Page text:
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Spinal cord breakthrough with acne drug

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University of Calgary researchers working on a spinal cord injury treatment are getting some help from the Man in Motion.

The Rick Hansen Institute is helping to fund work on an old drug that shows new promise treating spinal cord injuries (SCI).

Dr. John Hurlbert, along with co-investigators Dr. Steven Casha and Dr. Voon Wee Yong have found that minocycline — originally used to treat acne — helps restore movement in patients suffering from SCI.

“We looked at this drug in a mouse model and the results were fascinating,” Hurlbert said.

“Not only did their ability to walk improve, but their spinal cords looked better under the microscope.”

Hurlbert said minocycline outperformed the standard treatment for SCI — a drug called methylprednisolone — in mice studies.

The results were published in 2003 in the journal Brain, and the research on mice opened the door for studies on human patients.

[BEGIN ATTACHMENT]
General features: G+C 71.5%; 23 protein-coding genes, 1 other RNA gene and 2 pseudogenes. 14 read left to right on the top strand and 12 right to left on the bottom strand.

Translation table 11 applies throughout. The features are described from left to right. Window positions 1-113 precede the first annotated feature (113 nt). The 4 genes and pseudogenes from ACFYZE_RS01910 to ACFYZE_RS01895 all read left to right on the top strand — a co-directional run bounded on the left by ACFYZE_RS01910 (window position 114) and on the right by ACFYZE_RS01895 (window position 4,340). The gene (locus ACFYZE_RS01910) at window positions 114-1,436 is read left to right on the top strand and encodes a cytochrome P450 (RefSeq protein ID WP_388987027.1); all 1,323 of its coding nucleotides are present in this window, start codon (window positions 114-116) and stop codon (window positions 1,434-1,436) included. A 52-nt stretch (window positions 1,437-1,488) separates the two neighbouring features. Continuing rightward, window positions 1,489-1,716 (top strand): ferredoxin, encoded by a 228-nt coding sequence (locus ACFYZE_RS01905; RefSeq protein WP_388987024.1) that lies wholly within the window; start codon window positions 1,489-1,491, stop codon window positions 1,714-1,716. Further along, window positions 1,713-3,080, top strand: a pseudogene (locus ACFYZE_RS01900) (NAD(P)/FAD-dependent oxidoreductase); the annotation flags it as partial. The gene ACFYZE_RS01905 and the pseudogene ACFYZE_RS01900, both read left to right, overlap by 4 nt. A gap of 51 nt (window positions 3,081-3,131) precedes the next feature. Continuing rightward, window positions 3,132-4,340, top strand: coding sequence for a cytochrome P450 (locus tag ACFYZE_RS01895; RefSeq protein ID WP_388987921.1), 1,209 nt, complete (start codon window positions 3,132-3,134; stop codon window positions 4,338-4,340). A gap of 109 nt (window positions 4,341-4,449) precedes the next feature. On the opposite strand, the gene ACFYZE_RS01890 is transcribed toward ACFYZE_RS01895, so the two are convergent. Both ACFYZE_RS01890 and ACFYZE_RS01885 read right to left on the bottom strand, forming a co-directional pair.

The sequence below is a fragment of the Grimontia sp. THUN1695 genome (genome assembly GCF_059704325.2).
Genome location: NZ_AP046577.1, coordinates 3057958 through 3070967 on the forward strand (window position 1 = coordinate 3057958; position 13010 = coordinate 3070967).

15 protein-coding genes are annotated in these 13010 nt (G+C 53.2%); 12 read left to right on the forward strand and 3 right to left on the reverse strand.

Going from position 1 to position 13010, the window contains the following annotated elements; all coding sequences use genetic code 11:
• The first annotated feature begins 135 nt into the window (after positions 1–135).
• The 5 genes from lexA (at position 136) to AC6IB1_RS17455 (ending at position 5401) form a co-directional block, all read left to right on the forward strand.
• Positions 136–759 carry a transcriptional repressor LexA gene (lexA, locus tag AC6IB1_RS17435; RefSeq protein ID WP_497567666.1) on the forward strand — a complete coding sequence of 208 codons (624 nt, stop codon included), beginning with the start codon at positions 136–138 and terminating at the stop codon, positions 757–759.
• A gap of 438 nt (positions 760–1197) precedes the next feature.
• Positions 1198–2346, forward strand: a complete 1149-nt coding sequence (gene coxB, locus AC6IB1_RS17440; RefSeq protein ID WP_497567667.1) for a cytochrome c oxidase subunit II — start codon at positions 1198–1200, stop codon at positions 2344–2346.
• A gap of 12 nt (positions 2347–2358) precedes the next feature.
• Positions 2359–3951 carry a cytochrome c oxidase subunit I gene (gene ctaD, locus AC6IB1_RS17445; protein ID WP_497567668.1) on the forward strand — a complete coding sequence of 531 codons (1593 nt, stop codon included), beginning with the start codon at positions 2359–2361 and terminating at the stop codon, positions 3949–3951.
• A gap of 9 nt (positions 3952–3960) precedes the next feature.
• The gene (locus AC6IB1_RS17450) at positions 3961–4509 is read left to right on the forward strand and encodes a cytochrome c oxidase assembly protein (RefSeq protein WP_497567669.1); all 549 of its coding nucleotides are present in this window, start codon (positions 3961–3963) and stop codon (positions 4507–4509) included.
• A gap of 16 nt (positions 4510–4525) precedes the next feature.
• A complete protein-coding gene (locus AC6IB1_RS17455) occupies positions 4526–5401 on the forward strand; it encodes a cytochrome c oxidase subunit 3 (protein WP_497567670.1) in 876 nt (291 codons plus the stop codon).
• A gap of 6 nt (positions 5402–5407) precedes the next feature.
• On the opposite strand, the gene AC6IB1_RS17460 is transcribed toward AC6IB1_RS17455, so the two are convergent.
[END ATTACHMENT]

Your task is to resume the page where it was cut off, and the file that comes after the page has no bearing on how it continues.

Since minocycline has already been prescribed to people for decades, Hurlbert said getting approval to do human trials was easy.

But finding cash for the study wasn’t.

The patent for minocycline has expired, Hurlbert said, which means it wouldn’t be profitable for any pharmaceutical company to fund the research.

But Rick Hansen Institute CEO Bill Barrable said this is just the kind of thing the institute supports.

“Our job is to move knowledge into action,” he said.

“The minocycline research is a good example of our role.”

The institute’s mandate, he said, is to fund research that will help treat SCI.

“We want to pursue things that are going to improve the lives of people with SCI,” he said.

The institute is funding the next phase of the minocycline research, a Canada-wide study involving six institutions and more patients for clinical work

Results of the first studies on humans, Hurlbert said, are currently under review.

The Rick Hansen Institute’s support, Hurlbert added, is invaluable.

“We’re cautiously optimistic about the results we found,” he said.

“If it weren’t for the Rick Hansen Institute, we couldn’t do this research.”

By Sean McCann ,Calgary Sun

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